Chick-fil-A, Popeyes, Shake Shack, Panera Bread, Panda Express and more food options will soon be a part of New York’s Thruway service areas, as renovations begin on them later this month.
However, the restaurant Chick-fil-A is drawing pushback from at least four state lawmakers, who are asking the Thruway Authority leave Chick-fil-A out of its plazas, citing the company’s long history of donating to anti-LGBTQ+ organizations.
State Assemblywoman Linda Rosenthal said the fast-food chain goes against many of the principles that New York has fought for, including marriage equality and anti-gender discrimination.
“Why is the state endorsing this fast-food chain by allowing it to be on New York state property?” Assemblywoman Rosenthal explained. “I know they've said 'well, no taxpayer money involved in getting them' etc., but they are sitting on New York state property first. Secondly, there are many other chains that can offer delicious food on the Thruway.”
The Thruway’s 27 rest stops will be undergoing $300 million worth of renovations starting on July 29.
Applegreen, the convenience store chain that is taking over the lease on the Thruway’s rest stops, will be privately funding the project as part of a deal reached with the state.
In a statement, the Thruway Authority emphasized that no taxpayer dollars or toll payer funds will be supporting these upgrades.
"The New York State Thruway Authority, its Board of Directors, and staff support an inclusive environment that treats the tens of millions of people that travel our system with dignity and respect,” wrote a spokesperson. “Our private partner in the Service Area redevelopment project, Empire State Thruway Partners, explored a selection of restaurants and finalized agreements with specific brands to operate at the redeveloped service areas to enhance and improve the travel experience for our customers. There are no state taxpayer dollars or toll payer funds supporting the redevelopment of the Thruway's 27 service areas. Every restaurant brand included by Empire State Thruway Partners has a contractual responsibility, and is legally required, under New York State law, including the New York State Human Rights Law and Executive Orders, to adhere to the inclusive and non-discriminatory standards that New York State embraces."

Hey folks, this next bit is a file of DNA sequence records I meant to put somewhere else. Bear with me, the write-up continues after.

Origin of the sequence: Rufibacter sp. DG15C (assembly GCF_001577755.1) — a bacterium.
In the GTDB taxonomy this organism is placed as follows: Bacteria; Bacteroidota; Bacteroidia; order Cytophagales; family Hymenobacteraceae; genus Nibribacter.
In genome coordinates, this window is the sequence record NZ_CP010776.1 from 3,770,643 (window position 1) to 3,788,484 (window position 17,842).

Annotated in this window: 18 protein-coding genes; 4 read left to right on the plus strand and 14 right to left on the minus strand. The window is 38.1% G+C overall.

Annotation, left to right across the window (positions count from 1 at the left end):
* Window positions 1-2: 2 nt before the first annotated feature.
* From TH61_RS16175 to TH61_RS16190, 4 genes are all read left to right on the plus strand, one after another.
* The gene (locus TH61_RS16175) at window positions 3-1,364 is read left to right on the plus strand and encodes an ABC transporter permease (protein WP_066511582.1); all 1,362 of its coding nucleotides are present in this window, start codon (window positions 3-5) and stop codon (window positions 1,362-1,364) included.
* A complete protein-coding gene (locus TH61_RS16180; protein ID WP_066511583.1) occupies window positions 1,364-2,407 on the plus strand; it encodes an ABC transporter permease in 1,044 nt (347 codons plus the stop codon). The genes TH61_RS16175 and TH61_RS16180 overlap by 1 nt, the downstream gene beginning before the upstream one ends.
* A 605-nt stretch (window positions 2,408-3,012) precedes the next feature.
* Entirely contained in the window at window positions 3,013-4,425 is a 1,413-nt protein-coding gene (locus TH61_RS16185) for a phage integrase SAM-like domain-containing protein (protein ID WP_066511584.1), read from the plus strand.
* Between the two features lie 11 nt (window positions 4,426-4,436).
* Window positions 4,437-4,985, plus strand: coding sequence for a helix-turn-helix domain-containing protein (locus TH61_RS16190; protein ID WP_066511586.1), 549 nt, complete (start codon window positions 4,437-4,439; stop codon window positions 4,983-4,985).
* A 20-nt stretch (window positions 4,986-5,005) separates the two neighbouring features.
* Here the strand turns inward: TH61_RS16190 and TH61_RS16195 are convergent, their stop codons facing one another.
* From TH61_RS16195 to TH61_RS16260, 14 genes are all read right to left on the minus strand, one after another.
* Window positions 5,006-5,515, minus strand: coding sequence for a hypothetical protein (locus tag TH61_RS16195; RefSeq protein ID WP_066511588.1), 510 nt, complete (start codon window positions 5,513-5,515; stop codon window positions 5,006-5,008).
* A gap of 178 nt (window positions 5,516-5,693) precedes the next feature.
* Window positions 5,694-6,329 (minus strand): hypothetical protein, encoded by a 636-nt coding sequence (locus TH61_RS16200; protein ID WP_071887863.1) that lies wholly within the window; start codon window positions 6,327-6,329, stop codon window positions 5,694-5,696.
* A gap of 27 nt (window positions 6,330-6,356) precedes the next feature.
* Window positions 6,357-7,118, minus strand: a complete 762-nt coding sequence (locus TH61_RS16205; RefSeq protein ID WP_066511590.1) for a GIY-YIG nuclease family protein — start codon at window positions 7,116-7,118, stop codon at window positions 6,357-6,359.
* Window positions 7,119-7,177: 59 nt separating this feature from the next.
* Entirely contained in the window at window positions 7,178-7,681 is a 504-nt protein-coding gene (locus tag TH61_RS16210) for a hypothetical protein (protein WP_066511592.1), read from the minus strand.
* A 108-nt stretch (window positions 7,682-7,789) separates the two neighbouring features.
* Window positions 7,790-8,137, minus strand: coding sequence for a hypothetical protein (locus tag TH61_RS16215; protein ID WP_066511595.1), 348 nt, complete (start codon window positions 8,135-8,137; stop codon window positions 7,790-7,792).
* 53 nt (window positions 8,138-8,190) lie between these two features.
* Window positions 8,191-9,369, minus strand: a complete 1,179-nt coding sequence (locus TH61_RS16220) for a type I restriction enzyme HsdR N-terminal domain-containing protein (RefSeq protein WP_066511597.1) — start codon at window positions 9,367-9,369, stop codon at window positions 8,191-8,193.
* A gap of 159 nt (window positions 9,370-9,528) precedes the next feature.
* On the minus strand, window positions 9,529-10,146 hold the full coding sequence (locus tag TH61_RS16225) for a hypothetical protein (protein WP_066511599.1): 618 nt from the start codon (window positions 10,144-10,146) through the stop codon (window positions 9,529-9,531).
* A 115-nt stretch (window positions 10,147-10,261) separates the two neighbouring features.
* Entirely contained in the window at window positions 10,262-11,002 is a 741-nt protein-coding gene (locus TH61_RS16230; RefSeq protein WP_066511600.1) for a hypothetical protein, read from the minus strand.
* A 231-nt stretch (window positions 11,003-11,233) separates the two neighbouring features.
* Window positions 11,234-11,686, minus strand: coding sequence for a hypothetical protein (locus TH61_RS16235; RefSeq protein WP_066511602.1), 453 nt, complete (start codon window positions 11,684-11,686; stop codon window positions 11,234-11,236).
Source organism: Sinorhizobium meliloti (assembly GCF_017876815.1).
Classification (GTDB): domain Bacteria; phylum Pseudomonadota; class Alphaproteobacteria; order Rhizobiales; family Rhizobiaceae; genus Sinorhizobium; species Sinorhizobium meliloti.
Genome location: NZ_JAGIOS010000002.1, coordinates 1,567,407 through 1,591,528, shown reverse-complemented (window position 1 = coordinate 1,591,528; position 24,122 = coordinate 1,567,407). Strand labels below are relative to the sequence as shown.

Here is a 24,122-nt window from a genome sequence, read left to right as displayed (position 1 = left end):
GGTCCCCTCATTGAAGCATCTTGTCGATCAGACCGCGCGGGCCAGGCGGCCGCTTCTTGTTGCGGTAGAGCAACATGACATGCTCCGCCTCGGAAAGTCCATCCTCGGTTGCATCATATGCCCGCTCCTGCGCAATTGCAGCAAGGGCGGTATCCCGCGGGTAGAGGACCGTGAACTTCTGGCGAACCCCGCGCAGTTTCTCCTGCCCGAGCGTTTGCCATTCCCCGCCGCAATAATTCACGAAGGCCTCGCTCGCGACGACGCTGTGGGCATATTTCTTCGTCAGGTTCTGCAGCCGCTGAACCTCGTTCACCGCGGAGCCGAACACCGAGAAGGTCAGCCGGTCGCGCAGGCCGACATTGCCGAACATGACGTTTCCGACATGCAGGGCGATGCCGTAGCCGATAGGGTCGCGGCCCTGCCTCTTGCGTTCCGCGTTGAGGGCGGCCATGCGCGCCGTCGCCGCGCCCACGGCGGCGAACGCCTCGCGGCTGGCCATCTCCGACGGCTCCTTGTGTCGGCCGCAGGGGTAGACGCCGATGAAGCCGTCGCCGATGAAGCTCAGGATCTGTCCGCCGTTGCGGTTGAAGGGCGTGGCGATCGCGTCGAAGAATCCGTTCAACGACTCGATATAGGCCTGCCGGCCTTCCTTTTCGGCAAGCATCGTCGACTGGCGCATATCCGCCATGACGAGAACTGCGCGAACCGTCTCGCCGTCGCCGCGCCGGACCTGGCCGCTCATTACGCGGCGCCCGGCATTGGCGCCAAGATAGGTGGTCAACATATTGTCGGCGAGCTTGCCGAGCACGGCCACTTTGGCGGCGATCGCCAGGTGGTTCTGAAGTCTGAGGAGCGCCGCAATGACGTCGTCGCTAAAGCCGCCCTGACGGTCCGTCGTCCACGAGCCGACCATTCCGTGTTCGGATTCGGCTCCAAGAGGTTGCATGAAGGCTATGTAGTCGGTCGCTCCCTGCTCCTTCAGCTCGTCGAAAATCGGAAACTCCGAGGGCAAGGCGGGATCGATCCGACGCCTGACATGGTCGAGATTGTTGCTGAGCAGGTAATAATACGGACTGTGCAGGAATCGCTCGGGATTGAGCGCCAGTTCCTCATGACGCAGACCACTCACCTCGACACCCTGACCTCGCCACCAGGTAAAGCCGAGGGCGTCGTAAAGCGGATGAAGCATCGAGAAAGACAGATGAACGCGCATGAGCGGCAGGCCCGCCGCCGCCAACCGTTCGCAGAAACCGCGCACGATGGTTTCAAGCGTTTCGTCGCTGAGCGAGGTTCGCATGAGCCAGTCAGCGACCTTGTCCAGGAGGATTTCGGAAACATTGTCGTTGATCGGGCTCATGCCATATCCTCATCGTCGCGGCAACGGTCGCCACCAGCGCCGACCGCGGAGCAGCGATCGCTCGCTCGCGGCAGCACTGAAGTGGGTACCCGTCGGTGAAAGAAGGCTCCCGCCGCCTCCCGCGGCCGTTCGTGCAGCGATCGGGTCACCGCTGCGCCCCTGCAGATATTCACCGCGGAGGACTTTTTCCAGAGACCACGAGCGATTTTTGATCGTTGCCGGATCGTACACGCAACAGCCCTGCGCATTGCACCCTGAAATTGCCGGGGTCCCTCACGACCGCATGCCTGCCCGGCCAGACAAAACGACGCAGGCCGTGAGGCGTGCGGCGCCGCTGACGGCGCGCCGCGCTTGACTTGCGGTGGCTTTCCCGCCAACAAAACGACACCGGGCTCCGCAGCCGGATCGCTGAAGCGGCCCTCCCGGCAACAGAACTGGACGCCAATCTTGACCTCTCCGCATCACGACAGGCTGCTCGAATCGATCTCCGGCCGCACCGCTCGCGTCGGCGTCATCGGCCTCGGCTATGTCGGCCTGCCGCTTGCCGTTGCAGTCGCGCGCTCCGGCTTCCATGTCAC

In response to the backlash over the Chick-fil-A announcement, 14 Assembly Republicans, including Assemblyman Mike Lawler, wrote a letter to the Thruway Authority in support of the fast-food chain.
“I think it'll be a great addition,” Assemblyman Lawler said. “I think it's important for our economy to be welcoming to businesses and to want businesses to come here to New York state. So you know I welcome Chick-fil-A. If we want to be inclusive and we want to talk about the need to respect diversity, we need to respect everybody and their differences of opinion. I think this is just an unfortunate incident that many of my colleagues are politicizing.”
Although there is a Chick-fil-A inside the Albany International Airport, a plan to include the restaurant inside the Buffalo-Niagara International Airport was scrapped in 2019 after major pushback from lawmakers and activists.
Democratic state Sen. Sean Ryan, who was part of these protests when he was in the Assembly, said he does question if Chick-fil-A will be open on Sundays.
“They are often closed on Sunday and one of the busiest days of Thruway travel is Sunday, so we need to get clarification from the Thruway Authority, are they going to be leasing to a vendor that's going to be closed the busiest day of the week?” Sen. Ryan said.
Chick-fil-A released a statement in response to these concerns, saying “Chick-fil-A is excited about the partnership and the opportunity to further serve the residents of New York. We want to be clear that Chick-fil-A does not have a political or social agenda, and we welcome everyone in our restaurants. We are proud to be represented by more than 200,000 diverse team members nationwide, and we strive to be a positive influence in our local communities. We do this, in part, by contributing $25,000 to food banks in each community where we open a new restaurant, and donating more than 10 million meals through our Shared Table program.”